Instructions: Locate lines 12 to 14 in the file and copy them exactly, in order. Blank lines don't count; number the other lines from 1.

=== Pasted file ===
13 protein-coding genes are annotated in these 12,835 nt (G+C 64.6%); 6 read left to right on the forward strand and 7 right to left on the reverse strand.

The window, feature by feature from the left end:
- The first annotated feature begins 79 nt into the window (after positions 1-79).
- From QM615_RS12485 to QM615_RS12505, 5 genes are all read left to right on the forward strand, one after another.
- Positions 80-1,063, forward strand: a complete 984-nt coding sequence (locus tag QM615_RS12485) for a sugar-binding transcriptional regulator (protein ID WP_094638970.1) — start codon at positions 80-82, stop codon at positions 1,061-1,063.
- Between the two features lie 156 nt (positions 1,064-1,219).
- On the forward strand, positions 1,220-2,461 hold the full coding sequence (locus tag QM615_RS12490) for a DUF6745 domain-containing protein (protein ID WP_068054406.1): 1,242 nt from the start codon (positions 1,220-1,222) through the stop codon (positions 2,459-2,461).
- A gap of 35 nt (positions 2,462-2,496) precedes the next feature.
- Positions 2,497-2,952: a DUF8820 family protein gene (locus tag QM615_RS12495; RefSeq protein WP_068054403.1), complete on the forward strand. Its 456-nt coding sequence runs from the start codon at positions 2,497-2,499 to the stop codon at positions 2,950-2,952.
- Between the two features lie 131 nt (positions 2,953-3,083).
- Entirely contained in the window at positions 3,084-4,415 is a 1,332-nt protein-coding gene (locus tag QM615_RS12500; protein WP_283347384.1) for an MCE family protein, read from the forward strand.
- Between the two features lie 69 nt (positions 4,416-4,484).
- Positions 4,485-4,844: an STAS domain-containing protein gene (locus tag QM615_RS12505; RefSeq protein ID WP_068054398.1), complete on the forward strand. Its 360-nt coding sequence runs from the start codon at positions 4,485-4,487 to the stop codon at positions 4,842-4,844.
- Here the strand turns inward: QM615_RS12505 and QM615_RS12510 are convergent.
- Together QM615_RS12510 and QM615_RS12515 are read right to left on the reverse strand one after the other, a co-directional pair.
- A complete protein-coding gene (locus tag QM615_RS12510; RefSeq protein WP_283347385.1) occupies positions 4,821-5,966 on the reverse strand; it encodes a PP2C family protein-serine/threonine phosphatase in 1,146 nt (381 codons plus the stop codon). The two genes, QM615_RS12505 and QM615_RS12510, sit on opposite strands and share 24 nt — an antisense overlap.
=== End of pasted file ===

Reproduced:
- Between the two features lie 69 nt (positions 4,416-4,484).
- Positions 4,485-4,844: an STAS domain-containing protein gene (locus tag QM615_RS12505; RefSeq protein ID WP_068054398.1), complete on the forward strand. Its 360-nt coding sequence runs from the start codon at positions 4,485-4,487 to the stop codon at positions 4,842-4,844.
- Here the strand turns inward: QM615_RS12505 and QM615_RS12510 are convergent.